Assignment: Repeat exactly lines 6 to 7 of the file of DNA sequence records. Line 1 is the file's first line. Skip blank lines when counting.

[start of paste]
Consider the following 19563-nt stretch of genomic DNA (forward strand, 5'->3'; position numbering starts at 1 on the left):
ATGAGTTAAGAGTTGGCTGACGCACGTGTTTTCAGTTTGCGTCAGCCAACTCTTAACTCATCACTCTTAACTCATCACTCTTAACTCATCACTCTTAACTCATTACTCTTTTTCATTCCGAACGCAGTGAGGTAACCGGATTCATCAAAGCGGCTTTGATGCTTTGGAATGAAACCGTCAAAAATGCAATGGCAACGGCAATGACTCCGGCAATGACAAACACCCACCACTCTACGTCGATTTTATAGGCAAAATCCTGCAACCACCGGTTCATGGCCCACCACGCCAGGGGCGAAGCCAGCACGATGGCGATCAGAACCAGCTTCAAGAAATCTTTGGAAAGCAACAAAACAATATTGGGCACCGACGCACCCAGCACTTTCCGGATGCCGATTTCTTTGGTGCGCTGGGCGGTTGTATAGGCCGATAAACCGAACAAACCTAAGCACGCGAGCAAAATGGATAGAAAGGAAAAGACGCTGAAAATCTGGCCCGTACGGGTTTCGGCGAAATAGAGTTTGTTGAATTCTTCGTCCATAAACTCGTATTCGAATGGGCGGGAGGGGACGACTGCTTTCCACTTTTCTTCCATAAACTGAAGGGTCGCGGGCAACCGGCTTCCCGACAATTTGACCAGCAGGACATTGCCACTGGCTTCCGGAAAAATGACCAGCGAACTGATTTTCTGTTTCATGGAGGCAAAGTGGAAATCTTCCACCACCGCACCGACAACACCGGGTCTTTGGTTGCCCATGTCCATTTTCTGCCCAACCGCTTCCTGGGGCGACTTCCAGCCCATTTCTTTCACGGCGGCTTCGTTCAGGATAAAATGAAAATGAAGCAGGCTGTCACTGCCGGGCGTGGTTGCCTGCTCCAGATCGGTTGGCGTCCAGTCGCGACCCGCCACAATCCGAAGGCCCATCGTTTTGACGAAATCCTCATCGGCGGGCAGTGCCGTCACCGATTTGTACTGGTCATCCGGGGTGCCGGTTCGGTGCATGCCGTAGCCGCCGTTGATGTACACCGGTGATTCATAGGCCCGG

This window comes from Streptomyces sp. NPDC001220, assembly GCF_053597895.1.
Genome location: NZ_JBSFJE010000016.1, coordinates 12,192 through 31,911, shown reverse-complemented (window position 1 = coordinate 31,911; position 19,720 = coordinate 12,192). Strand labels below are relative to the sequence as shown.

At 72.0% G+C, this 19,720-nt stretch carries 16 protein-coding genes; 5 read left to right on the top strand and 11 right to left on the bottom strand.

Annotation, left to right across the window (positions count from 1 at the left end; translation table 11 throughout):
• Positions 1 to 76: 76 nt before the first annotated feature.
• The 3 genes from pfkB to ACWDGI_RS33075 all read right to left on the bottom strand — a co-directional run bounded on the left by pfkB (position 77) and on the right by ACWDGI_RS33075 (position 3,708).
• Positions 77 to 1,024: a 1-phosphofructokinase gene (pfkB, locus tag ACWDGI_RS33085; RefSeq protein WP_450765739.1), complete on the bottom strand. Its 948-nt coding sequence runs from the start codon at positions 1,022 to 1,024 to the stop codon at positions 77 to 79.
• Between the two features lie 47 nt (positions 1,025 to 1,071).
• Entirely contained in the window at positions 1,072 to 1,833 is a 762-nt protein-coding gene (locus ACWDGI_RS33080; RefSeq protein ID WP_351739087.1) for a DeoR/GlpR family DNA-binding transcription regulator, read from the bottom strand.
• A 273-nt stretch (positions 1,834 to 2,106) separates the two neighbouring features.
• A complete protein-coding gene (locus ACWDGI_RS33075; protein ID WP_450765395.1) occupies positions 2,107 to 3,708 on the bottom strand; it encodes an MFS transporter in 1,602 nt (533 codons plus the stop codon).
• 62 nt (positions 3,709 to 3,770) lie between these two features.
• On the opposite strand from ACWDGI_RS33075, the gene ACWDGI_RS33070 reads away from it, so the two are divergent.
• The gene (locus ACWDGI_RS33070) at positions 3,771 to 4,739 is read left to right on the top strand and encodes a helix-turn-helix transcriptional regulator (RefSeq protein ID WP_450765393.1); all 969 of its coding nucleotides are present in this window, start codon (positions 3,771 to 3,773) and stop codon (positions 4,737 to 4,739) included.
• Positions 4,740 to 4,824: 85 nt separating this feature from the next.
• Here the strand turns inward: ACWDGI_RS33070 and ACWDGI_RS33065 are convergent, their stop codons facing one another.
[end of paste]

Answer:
Annotation, left to right across the window (positions count from 1 at the left end; translation table 11 throughout):
• Positions 1 to 76: 76 nt before the first annotated feature.